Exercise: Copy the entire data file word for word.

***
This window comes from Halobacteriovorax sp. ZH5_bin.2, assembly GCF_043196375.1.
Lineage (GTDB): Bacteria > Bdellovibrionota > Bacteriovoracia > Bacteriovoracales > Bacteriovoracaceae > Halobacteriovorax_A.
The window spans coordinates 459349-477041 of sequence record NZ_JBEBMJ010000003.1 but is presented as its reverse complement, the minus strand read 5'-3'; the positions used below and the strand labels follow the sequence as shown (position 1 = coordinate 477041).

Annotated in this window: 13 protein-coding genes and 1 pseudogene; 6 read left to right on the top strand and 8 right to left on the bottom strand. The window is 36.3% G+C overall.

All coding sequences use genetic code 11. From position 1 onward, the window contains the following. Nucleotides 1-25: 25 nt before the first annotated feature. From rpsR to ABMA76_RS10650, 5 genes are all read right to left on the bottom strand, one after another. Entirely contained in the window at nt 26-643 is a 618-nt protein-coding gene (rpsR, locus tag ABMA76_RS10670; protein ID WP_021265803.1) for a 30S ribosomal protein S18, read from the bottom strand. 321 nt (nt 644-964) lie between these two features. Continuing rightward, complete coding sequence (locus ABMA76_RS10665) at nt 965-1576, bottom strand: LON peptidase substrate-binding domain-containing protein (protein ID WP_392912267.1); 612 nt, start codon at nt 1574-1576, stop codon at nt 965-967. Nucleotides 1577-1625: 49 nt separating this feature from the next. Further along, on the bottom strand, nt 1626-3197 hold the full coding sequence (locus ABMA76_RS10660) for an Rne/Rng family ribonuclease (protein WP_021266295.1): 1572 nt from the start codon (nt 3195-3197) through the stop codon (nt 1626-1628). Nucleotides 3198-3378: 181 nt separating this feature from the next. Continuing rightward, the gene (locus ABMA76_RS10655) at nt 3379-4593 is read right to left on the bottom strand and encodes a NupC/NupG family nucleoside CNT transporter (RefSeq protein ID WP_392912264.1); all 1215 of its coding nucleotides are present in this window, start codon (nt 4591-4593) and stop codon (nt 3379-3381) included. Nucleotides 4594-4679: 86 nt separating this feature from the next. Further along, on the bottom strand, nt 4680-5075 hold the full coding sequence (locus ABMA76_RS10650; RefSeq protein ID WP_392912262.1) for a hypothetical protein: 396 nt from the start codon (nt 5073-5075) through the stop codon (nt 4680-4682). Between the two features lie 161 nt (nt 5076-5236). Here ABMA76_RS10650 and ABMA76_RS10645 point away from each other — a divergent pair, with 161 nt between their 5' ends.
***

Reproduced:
This window comes from Halobacteriovorax sp. ZH5_bin.2, assembly GCF_043196375.1.
Lineage (GTDB): Bacteria > Bdellovibrionota > Bacteriovoracia > Bacteriovoracales > Bacteriovoracaceae > Halobacteriovorax_A.
The window spans coordinates 459349-477041 of sequence record NZ_JBEBMJ010000003.1 but is presented as its reverse complement, the minus strand read 5'-3'; the positions used below and the strand labels follow the sequence as shown (position 1 = coordinate 477041).

Annotated in this window: 13 protein-coding genes and 1 pseudogene; 6 read left to right on the top strand and 8 right to left on the bottom strand. The window is 36.3% G+C overall.

All coding sequences use genetic code 11. From position 1 onward, the window contains the following. Nucleotides 1-25: 25 nt before the first annotated feature. From rpsR to ABMA76_RS10650, 5 genes are all read right to left on the bottom strand, one after another. Entirely contained in the window at nt 26-643 is a 618-nt protein-coding gene (rpsR, locus tag ABMA76_RS10670; protein ID WP_021265803.1) for a 30S ribosomal protein S18, read from the bottom strand. 321 nt (nt 644-964) lie between these two features. Continuing rightward, complete coding sequence (locus ABMA76_RS10665) at nt 965-1576, bottom strand: LON peptidase substrate-binding domain-containing protein (protein ID WP_392912267.1); 612 nt, start codon at nt 1574-1576, stop codon at nt 965-967. Nucleotides 1577-1625: 49 nt separating this feature from the next. Further along, on the bottom strand, nt 1626-3197 hold the full coding sequence (locus ABMA76_RS10660) for an Rne/Rng family ribonuclease (protein WP_021266295.1): 1572 nt from the start codon (nt 3195-3197) through the stop codon (nt 1626-1628). Nucleotides 3198-3378: 181 nt separating this feature from the next. Continuing rightward, the gene (locus ABMA76_RS10655) at nt 3379-4593 is read right to left on the bottom strand and encodes a NupC/NupG family nucleoside CNT transporter (RefSeq protein ID WP_392912264.1); all 1215 of its coding nucleotides are present in this window, start codon (nt 4591-4593) and stop codon (nt 3379-3381) included. Nucleotides 4594-4679: 86 nt separating this feature from the next. Further along, on the bottom strand, nt 4680-5075 hold the full coding sequence (locus ABMA76_RS10650; RefSeq protein ID WP_392912262.1) for a hypothetical protein: 396 nt from the start codon (nt 5073-5075) through the stop codon (nt 4680-4682). Between the two features lie 161 nt (nt 5076-5236). Here ABMA76_RS10650 and ABMA76_RS10645 point away from each other — a divergent pair, with 161 nt between their 5' ends.